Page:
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2006 Pathfinder LE VQ40DE AWD, Nitto Dura Grappler P265/65R17, aftermarket radiator, Airlift 1000's, Bilstein HD rear shocks
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Jsarc



Joined: 07 Aug 2016
Posts: 11

PostPosted: Mon Sep 19, 2016 7:22 pm    Post subject: Reply with quote

Well I finished up with the timing belt job. So far everything has gone pretty good. The only issue I'm having is tightening the crank bolt to the 98 ft lbs. This has an automatic transmission. Any tips on how to allow torquing without turning the crank. Thank you for your time
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smj999smj
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Joined: 22 Jan 2012
Posts: 4708
Location: Prospect, VA

PostPosted: Mon Sep 19, 2016 9:25 pm    Post subject: Reply with quote

I always just used my 1/2" air impact gun to tighten it. I doubt you are going to find a ring gear stopper for this engine. In the old days, they would cut one of the V-belts and install it in one of the crank pulley grooves and use a holding fixture around the cut belt, where it would tension down without damaging the pulley and could be used to hold the pulley in place while you torque the crank bolt. They also make a tool that threads into the spark plug hole and will lock the piston in place, but I used one of these on a Toyota engine and it damaged the threads of the spark plug hole. Another way it to feed rope into the spark plug hole (as much as you can). When you turn the engine, the piston will compress the rope in the cylinder until it locks the engine in place; that's another "back in the day" trick.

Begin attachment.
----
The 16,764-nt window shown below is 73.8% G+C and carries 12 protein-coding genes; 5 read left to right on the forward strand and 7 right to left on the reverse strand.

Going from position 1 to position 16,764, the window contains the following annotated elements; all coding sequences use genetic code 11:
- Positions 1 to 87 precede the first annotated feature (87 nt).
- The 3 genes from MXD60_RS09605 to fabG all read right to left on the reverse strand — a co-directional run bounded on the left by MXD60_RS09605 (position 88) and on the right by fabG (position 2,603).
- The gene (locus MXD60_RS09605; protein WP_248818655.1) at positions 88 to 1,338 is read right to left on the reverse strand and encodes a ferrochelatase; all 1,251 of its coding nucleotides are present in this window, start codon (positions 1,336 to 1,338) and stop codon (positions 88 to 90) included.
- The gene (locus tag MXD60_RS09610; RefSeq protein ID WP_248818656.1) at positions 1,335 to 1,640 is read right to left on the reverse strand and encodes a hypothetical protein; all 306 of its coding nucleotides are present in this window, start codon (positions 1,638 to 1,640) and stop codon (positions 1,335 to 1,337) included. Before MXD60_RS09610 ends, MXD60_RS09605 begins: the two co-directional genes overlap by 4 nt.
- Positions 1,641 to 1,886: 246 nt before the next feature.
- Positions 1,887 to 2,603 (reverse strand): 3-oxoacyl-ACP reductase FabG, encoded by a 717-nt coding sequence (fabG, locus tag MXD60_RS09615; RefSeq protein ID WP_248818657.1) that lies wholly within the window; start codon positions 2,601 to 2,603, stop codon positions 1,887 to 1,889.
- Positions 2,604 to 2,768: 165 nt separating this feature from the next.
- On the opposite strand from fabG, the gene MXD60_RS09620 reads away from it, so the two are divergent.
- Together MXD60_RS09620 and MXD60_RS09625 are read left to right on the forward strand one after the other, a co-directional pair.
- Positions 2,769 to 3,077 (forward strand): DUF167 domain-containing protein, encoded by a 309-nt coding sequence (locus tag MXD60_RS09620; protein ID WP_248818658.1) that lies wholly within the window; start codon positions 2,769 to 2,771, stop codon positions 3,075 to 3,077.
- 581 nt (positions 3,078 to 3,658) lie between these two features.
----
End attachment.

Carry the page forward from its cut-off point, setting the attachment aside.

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2006 Pathfinder LE VQ40DE AWD, Nitto Dura Grappler P265/65R17, aftermarket radiator, Airlift 1000's, Bilstein HD rear shocks
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Jsarc



Joined: 07 Aug 2016
Posts: 11

PostPosted: Sun Sep 25, 2016 6:17 pm    Post subject: Reply with quote

Thank you again for all the help. I ended up getting the crank bolt torqed. I used the old timing belt to wedge between the p.s pump pulley belt along with a 3/8 socket extension between one of the slots in the p.s pump pulley. Everything is torqed to spec, and no leaks. The only thing that was a little confusing was the different methods of setting the tensioner. I used the feeler gauge method and then tried your method. I didn't see much difference between them, so hopefully all is good.
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volox



Joined: 29 Jan 2011
Posts: 29

PostPosted: Mon Feb 13, 2017 1:21 am    Post subject: Reply with quote

I'm about to embark on the same adventure but I have one question...

For some reason the Chilton's instructions for the installation say to loosen the camshaft bolts in order to achieve proper tension on the timing belt... anyone know why? And what is more curious is that there is never a step for tightening them back down, so I'm a bit confused about where in the steps with the feeler gauge the camshaft is supposed to be loose vs. tightened?